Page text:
I decided to write this, because the topic seems to be pretty popular these days. People ask “What camera?” and sadly, the answers are boiling down to “Get this one, because I use it and what’s good for me is definitely going to be good for you”, which, I think we can agree, is bullshit.

Let’s begin then.

Continue reading…

Brock Saddler Shows You How to Hack the Bronica ETRS to Shoot Fujifilm Instax Mini Film

“Not for the Bronica unfortunately, unless you could possibly bring the tripod mount into it, rigging something to the back to hold it in place,” says photographer Brock Saddler (follow him on Instagram) about his Bronica ETRS hack when I asked him about whether or not he’d still need to use the rubber bands. “…something for the next person to think about.” Brock is amongst the many photographers and hackers we’ve interviewed here on the Phoblographer. His hack specifically has to do with the Bronica ETRS. Last year, we interviewed him about hacking his Bronica ETRS to shoot Fujifilm Instax mini film and he was still in the process of refining it. But he got really close to making it absolutely perfect.

Brock, unfortunately, has no plans to make it commercially viable. “This was just something to do on a rainy day,” he tells us. And to that end, he’s given us permission to share his post on how he did it.

Continue reading…

Review: Kodak TMax 400 (35mm and 120)

Kodak T-Max 400 doesn’t get all the love, love letters, and overall adoration that Kodak Tri-X 400 does simply because of the fact that a ton of the most iconic photos in the world were shot on Tri-X 400 vs T-Max 400. However, part of that has to do with the fact that Tri-X has been around for a longer period of time and T-Max 400 is designed to do something much different. While Tri-X 400 is known for its characteristic midtones and grain, T-Max 400 is instead known for its fairly high contrast (in the highlights and shadows), its incredibly fine grain and its overall sharpness. It’s touted to be the sharpest black and white 400 speed film in the world. Indeed, there has been a movement in the black and white photography world towards the high contrast, crispy, sharp look. And that’s essentially what Kodak T-Max 400 can do while still retaining a fair amount of details in the midtones. It does it in a much different way from a film like Japan Camera Hunter Street Pan 400–which is a near infrared film. Yet it also differs from many of the Ilford emulsions.Before you go on, more of the specific technical details of using Kodak T-Max 400 can be found in this Kodak PDF file.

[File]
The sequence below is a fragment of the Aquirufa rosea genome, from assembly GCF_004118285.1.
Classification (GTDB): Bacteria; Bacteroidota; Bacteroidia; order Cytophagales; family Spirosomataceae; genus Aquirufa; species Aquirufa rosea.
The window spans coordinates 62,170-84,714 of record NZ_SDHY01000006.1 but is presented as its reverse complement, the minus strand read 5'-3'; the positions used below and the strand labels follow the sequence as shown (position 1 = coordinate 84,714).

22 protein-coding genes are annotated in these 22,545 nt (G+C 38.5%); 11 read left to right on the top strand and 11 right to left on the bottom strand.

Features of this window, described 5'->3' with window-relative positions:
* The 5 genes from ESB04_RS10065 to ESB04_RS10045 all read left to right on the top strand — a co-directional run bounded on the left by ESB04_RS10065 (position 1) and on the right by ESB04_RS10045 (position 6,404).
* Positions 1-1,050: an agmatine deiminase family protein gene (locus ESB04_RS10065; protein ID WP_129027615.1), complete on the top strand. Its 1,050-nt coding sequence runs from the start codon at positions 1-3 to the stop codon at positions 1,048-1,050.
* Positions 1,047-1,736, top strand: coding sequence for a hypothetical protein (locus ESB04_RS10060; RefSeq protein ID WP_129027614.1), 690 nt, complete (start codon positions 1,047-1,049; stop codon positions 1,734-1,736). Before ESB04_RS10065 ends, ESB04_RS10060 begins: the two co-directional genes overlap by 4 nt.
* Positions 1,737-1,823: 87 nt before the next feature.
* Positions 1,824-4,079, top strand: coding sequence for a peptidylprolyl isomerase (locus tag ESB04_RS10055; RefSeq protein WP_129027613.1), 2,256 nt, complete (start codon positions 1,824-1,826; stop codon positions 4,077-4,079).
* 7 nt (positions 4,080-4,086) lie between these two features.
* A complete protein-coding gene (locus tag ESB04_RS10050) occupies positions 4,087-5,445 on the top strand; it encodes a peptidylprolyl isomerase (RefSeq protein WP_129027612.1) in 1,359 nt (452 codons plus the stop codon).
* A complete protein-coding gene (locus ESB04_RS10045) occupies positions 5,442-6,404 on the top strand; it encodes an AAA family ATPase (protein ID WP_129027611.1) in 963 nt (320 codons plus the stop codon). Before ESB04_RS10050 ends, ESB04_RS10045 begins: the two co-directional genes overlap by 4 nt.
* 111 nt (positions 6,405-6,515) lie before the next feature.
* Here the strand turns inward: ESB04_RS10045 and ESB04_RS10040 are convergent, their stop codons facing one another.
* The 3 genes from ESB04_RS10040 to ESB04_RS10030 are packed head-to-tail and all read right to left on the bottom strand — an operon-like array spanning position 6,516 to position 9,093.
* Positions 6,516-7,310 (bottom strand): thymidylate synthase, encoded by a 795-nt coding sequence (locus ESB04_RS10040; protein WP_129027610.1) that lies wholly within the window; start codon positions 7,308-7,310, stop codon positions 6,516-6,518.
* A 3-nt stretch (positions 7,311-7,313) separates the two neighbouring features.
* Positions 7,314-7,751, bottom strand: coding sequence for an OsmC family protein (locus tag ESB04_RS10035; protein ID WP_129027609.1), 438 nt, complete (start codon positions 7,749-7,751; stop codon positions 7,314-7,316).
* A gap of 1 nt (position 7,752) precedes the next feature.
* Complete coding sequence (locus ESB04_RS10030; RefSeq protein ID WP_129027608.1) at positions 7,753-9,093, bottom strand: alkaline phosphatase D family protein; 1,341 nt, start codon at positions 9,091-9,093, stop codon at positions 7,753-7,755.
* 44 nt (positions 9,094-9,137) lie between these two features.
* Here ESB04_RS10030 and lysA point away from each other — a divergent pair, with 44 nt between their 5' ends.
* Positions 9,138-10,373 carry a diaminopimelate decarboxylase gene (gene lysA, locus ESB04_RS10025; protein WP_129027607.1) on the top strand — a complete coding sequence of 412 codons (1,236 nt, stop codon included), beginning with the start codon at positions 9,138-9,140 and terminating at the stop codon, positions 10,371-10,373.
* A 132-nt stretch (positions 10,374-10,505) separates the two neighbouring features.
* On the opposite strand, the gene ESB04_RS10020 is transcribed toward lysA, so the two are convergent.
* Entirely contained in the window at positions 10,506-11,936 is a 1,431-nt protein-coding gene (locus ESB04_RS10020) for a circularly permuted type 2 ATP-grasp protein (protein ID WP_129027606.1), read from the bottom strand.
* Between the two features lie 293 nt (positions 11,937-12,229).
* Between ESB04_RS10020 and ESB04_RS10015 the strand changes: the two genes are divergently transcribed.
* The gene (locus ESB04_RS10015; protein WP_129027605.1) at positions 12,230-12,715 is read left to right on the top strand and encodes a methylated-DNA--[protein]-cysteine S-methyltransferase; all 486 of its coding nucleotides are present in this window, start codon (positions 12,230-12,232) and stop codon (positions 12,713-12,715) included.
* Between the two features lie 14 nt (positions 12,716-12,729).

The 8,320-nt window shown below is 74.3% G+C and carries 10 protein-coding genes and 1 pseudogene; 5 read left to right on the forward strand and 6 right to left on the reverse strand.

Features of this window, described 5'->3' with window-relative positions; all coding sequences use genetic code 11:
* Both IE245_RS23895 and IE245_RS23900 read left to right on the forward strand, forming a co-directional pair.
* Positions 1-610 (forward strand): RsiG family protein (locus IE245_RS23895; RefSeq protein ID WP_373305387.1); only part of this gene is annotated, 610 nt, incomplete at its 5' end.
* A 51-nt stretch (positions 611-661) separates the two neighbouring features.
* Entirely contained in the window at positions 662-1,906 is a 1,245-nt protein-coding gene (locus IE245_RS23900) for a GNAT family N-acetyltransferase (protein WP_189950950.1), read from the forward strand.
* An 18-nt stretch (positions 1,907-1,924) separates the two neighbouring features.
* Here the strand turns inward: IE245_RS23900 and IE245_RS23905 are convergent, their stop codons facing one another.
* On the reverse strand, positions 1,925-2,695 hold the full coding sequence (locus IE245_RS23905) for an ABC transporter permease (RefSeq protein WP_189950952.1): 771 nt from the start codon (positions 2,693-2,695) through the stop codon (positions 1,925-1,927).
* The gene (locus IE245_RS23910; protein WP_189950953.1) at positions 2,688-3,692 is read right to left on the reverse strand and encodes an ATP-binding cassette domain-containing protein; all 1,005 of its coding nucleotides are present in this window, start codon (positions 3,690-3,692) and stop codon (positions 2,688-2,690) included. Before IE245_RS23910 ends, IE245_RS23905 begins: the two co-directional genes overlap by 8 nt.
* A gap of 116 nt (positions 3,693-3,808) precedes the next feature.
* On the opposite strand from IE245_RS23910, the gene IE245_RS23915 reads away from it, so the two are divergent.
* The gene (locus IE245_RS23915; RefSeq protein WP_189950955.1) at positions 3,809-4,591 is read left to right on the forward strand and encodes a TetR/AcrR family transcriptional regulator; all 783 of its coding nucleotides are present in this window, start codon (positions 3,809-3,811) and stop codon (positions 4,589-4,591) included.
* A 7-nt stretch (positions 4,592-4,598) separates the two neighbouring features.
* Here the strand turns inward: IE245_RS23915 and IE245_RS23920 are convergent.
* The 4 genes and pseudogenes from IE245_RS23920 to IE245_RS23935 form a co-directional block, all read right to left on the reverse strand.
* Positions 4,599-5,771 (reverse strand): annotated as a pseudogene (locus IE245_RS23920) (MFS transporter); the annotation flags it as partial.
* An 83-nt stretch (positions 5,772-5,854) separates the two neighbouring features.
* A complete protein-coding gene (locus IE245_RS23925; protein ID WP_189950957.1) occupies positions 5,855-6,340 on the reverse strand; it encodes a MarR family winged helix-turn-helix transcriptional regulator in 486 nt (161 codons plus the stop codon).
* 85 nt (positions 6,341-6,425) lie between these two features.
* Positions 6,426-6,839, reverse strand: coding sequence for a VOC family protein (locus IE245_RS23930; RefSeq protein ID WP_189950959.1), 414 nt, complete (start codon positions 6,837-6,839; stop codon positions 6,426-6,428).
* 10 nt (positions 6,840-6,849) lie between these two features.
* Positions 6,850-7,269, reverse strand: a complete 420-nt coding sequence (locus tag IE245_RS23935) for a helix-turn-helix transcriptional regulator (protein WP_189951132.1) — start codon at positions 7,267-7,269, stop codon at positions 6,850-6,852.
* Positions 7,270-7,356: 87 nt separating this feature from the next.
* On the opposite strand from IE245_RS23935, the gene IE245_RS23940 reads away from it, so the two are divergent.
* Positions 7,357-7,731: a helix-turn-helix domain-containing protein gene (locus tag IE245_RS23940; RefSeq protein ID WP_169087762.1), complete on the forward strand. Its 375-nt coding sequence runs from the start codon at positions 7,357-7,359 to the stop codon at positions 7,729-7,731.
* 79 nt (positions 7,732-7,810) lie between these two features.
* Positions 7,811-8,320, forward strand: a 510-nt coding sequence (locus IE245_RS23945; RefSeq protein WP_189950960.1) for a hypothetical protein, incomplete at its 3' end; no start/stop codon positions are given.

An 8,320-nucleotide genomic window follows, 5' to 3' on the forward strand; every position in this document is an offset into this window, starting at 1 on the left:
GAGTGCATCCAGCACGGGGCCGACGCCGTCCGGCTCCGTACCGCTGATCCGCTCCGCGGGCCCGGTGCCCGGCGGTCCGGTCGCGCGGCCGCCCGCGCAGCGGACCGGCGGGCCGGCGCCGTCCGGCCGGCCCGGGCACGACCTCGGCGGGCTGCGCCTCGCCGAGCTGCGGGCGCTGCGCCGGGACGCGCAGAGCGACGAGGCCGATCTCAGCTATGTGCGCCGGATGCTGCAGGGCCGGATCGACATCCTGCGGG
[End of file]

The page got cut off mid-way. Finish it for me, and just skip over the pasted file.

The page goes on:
Continue reading…

Steve Gosling: Hypnotic Pinholes and Black and White Photography

All images by Steve Gosling. Used with permission.

Photographer Steve Gosling is a true black and white artistic photographer. To him, the gear is only secondary to his creative vision. This is evident in his choice of mediums. He’s used pinhole cameras, large format, and even works with Phase One cameras and lenses. His affinity for the artistic side of photography started when he was really young. He had no interest in math, science, etc. Instead, he was captivated by photography. Luckily, that passion never died out for him.

But if you’re a lover of landscapes, you’re surely going to enjoy his photos and his thought process.

Continue reading…